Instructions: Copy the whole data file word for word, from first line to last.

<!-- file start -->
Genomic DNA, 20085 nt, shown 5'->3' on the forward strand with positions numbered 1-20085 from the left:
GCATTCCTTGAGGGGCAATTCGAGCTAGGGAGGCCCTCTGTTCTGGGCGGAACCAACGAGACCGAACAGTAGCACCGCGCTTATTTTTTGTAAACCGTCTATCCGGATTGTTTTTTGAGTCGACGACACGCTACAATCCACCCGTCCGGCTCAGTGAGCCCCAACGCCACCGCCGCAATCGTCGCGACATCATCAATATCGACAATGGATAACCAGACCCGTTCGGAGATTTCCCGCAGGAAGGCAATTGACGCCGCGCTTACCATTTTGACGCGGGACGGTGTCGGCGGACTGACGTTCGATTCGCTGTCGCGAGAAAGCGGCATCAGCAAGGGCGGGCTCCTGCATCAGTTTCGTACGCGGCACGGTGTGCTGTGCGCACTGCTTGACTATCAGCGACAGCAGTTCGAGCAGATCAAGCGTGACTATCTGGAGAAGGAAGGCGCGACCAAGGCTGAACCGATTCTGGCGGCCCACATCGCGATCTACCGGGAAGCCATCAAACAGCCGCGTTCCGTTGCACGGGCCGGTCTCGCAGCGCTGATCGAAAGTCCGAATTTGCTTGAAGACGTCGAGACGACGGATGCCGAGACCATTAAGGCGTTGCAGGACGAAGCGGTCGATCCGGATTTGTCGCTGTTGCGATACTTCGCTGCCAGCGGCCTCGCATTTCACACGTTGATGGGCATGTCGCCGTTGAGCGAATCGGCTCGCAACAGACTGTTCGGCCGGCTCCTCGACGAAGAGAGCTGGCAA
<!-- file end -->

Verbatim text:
Genomic DNA, 20085 nt, shown 5'->3' on the forward strand with positions numbered 1-20085 from the left:
GCATTCCTTGAGGGGCAATTCGAGCTAGGGAGGCCCTCTGTTCTGGGCGGAACCAACGAGACCGAACAGTAGCACCGCGCTTATTTTTTGTAAACCGTCTATCCGGATTGTTTTTTGAGTCGACGACACGCTACAATCCACCCGTCCGGCTCAGTGAGCCCCAACGCCACCGCCGCAATCGTCGCGACATCATCAATATCGACAATGGATAACCAGACCCGTTCGGAGATTTCCCGCAGGAAGGCAATTGACGCCGCGCTTACCATTTTGACGCGGGACGGTGTCGGCGGACTGACGTTCGATTCGCTGTCGCGAGAAAGCGGCATCAGCAAGGGCGGGCTCCTGCATCAGTTTCGTACGCGGCACGGTGTGCTGTGCGCACTGCTTGACTATCAGCGACAGCAGTTCGAGCAGATCAAGCGTGACTATCTGGAGAAGGAAGGCGCGACCAAGGCTGAACCGATTCTGGCGGCCCACATCGCGATCTACCGGGAAGCCATCAAACAGCCGCGTTCCGTTGCACGGGCCGGTCTCGCAGCGCTGATCGAAAGTCCGAATTTGCTTGAAGACGTCGAGACGACGGATGCCGAGACCATTAAGGCGTTGCAGGACGAAGCGGTCGATCCGGATTTGTCGCTGTTGCGATACTTCGCTGCCAGCGGCCTCGCATTTCACACGTTGATGGGCATGTCGCCGTTGAGCGAATCGGCTCGCAACAGACTGTTCGGCCGGCTCCTCGACGAAGAGAGCTGGCAA